If the coronavirus lockdown cycling rules have left you confused about how far you can ride, you’re not alone.
The new rules for exercising during the pandemic have been under debate after Prime Minister Boris Johnson was seen riding his bike seven miles away from home.
While the Labour Party has criticised the PM for riding away from home at the Olympic Park in East London, government ministers and police have said the “stay local” guidance is open to interpretation.
The current government guidance for exercise in England says people should minimise the time spent outside of their home, but that you can leave home for exercise.
You can exercise outside by yourself, with the people you live with, with your support bubble, or with one person from another household.
But the guidance also says your exercise should be limited to once per day and you should not travel outside of your local area.
The “local area” aspect to the guidance is causing confusion, especially for some cyclists who may be unsure exactly how far they are allowed to ride without leaving their local area.
Cycling Weekly contacted the Department for Culture, Media and Sport for further guidance, but a spokesperson directed us back to the guidance published online.
The rules for Scotland say you can exercise up to five miles from the boundary of your local authority area and you must start and finish in the same place.
Wales has no limits on distance, but guidance says the nearer you stay to your home, the better.
In Northern Ireland, people are advised not to go more than 10 miles from home during exercise.
In an interview with The Today Programme, policing minister Kit Malthouse said: “Now local is, obviously, open to interpretation, but people broadly know what local means.
"If you can get there under your own steam and you are not interacting with somebody... then that seems perfectly reasonable to me."
Metropolitan Police Commissioner Dame Cressida Dick also told BBC Radio 4 that “local” is open to interpretation.
She said: “It is obviously a relative term, isn’t it. It means, stay local - it's a common sense approach, if you drive a hundred miles to a beauty spot it would not be in the spirit of the guidance.”
Dame Cressida added: "I would just say people just need to try and stay local. A reasonable interpretation of that for me is that, if you can, I appreciate some people can't, but if you can go for your exercise from your front door and come back to your front door, that's my view of local."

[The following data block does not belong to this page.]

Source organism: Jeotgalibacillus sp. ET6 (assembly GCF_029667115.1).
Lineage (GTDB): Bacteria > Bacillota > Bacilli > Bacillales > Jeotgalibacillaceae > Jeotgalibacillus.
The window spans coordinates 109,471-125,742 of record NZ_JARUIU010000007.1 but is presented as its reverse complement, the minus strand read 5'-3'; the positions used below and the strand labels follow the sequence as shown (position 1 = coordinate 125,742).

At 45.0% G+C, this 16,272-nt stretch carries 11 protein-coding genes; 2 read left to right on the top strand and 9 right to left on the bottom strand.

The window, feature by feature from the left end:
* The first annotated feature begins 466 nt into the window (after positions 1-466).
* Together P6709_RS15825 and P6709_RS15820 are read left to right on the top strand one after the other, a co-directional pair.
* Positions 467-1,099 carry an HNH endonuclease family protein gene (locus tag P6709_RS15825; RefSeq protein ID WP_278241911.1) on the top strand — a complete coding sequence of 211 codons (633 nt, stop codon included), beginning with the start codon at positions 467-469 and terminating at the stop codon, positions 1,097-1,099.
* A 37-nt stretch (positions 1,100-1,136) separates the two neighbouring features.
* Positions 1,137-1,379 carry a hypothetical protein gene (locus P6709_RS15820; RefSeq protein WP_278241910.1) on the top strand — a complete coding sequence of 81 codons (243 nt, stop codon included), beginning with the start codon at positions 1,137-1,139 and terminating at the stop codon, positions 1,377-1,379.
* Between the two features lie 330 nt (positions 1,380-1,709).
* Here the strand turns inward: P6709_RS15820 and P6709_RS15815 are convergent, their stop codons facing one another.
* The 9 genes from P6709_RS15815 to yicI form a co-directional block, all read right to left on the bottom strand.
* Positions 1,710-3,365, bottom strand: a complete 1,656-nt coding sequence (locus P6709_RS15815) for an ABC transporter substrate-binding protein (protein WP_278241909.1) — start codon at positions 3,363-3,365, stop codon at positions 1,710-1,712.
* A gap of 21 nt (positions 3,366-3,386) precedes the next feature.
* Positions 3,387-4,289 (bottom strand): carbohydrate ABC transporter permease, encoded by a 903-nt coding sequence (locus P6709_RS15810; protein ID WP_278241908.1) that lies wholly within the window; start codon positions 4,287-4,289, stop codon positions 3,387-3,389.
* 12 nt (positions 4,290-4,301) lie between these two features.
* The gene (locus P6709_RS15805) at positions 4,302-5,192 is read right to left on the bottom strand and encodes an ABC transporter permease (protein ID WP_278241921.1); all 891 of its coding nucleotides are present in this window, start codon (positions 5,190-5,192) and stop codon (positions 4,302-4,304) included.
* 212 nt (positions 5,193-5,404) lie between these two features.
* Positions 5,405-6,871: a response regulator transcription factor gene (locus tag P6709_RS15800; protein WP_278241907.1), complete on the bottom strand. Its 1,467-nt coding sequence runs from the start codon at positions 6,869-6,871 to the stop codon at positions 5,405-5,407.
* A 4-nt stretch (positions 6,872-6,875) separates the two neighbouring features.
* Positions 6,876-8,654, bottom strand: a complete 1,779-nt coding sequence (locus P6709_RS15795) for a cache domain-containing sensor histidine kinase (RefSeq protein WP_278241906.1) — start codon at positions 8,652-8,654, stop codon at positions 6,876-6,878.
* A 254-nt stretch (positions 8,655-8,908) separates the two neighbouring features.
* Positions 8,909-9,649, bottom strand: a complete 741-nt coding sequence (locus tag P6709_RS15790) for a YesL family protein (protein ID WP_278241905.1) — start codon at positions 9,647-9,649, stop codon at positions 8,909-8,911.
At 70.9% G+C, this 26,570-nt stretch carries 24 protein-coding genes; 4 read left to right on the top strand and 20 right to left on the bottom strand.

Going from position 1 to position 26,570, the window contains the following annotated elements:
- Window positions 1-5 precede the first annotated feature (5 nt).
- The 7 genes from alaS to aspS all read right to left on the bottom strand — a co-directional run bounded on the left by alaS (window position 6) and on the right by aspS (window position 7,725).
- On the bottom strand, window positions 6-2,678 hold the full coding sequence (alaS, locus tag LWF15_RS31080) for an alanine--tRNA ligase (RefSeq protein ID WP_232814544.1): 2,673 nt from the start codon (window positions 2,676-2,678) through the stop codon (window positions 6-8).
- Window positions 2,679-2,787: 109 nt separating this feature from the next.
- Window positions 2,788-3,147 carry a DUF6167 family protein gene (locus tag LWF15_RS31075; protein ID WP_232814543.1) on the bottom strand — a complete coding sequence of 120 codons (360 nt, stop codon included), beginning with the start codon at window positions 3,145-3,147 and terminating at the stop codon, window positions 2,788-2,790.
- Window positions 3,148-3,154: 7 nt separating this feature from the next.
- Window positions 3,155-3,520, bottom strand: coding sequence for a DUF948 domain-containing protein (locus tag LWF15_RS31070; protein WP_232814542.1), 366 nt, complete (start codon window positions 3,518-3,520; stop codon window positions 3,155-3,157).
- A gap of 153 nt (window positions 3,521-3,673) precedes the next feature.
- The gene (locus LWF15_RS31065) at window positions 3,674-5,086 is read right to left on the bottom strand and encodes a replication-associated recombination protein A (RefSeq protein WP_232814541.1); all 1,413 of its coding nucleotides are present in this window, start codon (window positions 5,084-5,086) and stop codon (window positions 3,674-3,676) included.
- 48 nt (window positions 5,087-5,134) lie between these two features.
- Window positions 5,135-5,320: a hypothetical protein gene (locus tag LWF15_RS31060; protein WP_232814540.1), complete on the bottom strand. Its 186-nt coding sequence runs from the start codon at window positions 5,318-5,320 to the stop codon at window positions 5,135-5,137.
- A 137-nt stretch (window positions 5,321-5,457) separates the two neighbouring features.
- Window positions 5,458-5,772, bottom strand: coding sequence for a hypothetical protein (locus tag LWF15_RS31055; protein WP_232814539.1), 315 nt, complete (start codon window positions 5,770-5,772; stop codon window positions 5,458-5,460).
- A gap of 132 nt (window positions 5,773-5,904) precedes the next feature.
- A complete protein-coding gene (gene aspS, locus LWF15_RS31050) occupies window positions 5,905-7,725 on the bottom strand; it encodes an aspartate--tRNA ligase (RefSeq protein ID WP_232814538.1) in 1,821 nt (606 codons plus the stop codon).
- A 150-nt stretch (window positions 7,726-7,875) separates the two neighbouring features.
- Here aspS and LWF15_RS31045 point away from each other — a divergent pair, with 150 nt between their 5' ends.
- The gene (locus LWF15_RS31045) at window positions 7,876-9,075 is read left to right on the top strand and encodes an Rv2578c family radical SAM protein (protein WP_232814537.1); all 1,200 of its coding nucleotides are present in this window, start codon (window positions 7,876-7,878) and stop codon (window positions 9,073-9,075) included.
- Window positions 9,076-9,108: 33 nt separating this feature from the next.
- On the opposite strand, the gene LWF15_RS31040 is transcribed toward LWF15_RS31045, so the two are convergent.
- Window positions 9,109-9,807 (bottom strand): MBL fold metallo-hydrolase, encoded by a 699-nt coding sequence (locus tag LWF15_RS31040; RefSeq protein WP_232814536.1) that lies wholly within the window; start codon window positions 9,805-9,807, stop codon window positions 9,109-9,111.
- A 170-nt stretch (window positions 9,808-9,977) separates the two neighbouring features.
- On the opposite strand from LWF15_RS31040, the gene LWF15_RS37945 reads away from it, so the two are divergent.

British Cycling also offers further guidance on the lockdown rules for cyclists.
The national governing body reiterates government guidance about riding alone, with your bubble or with one other person, and also that you should ride outside once a day.
BC adds that cyclists should stay local, ride within your limits and ensure you are self-sufficient.
You should also keep good “respiratory hygiene” (no spitting and using a tissue) and should only leave home to exercise, not for leisure like a picnic or coffee stop.
BC adds: “We know many of you will want to know what is meant by 'staying local'. The government’s definition of this is stated as ‘your village, town or the part of a city where you live’.
“We understand that this definition is particularly restrictive for cycling, and we are working to seek further clarification on this. We will provide a further update as soon as we are able.
“In the meantime, we recommend that you follow the advice to stay local, ride well within your ability and ensure that you are self-sufficient.”
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Alex is the digital news editor for CyclingWeekly.com. After gaining experience in local newsrooms, national newspapers and in digital journalism, Alex found his calling in cycling, first as a reporter and now as news editor responsible for Cycling Weekly's online news output.
Since pro cycling first captured his heart during the 2010 Tour de France (specifically the Contador-Schleck battle) and joining CW in 2018, Alex has covered three Tours de France, multiple editions of the Tour of Britain, and the World Championships, while both writing and video presenting for Cycling Weekly. He also specialises in fitness writing, often throwing himself into the deep end to help readers improve their own power numbers.
Away from journalism, Alex is a national level time triallist, avid gamer, and can usually be found buried in an eclectic selection of books.
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